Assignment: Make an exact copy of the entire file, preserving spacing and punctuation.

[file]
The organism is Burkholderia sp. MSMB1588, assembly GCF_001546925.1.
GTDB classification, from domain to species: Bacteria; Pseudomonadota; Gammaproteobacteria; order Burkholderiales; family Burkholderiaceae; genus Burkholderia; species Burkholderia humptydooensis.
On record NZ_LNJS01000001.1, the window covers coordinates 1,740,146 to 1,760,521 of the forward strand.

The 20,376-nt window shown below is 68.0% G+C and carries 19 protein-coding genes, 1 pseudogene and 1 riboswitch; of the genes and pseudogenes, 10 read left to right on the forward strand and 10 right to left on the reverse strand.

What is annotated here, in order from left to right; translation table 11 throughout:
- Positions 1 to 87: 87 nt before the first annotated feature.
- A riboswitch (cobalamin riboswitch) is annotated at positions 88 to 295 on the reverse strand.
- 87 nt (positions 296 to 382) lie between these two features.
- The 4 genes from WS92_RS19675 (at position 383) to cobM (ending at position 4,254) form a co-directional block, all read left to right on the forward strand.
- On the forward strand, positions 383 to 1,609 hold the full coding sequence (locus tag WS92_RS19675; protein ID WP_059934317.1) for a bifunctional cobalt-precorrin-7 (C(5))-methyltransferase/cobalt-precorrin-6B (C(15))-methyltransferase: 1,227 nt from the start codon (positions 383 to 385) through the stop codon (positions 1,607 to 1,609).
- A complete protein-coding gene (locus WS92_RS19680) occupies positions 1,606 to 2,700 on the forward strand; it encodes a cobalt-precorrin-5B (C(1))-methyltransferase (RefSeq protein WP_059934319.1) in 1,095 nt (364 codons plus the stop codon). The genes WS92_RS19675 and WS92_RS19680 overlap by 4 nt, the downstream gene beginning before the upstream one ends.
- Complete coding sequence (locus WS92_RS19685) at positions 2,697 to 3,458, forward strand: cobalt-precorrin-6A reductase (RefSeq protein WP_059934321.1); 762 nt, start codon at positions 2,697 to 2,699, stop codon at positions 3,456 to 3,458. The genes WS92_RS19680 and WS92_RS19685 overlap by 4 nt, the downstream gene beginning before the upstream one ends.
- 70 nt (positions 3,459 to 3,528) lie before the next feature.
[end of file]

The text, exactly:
The organism is Burkholderia sp. MSMB1588, assembly GCF_001546925.1.
GTDB classification, from domain to species: Bacteria; Pseudomonadota; Gammaproteobacteria; order Burkholderiales; family Burkholderiaceae; genus Burkholderia; species Burkholderia humptydooensis.
On record NZ_LNJS01000001.1, the window covers coordinates 1,740,146 to 1,760,521 of the forward strand.

The 20,376-nt window shown below is 68.0% G+C and carries 19 protein-coding genes, 1 pseudogene and 1 riboswitch; of the genes and pseudogenes, 10 read left to right on the forward strand and 10 right to left on the reverse strand.

What is annotated here, in order from left to right; translation table 11 throughout:
- Positions 1 to 87: 87 nt before the first annotated feature.
- A riboswitch (cobalamin riboswitch) is annotated at positions 88 to 295 on the reverse strand.
- 87 nt (positions 296 to 382) lie between these two features.
- The 4 genes from WS92_RS19675 (at position 383) to cobM (ending at position 4,254) form a co-directional block, all read left to right on the forward strand.
- On the forward strand, positions 383 to 1,609 hold the full coding sequence (locus tag WS92_RS19675; protein ID WP_059934317.1) for a bifunctional cobalt-precorrin-7 (C(5))-methyltransferase/cobalt-precorrin-6B (C(15))-methyltransferase: 1,227 nt from the start codon (positions 383 to 385) through the stop codon (positions 1,607 to 1,609).
- A complete protein-coding gene (locus WS92_RS19680) occupies positions 1,606 to 2,700 on the forward strand; it encodes a cobalt-precorrin-5B (C(1))-methyltransferase (RefSeq protein WP_059934319.1) in 1,095 nt (364 codons plus the stop codon). The genes WS92_RS19675 and WS92_RS19680 overlap by 4 nt, the downstream gene beginning before the upstream one ends.
- Complete coding sequence (locus WS92_RS19685) at positions 2,697 to 3,458, forward strand: cobalt-precorrin-6A reductase (RefSeq protein WP_059934321.1); 762 nt, start codon at positions 2,697 to 2,699, stop codon at positions 3,456 to 3,458. The genes WS92_RS19680 and WS92_RS19685 overlap by 4 nt, the downstream gene beginning before the upstream one ends.
- 70 nt (positions 3,459 to 3,528) lie before the next feature.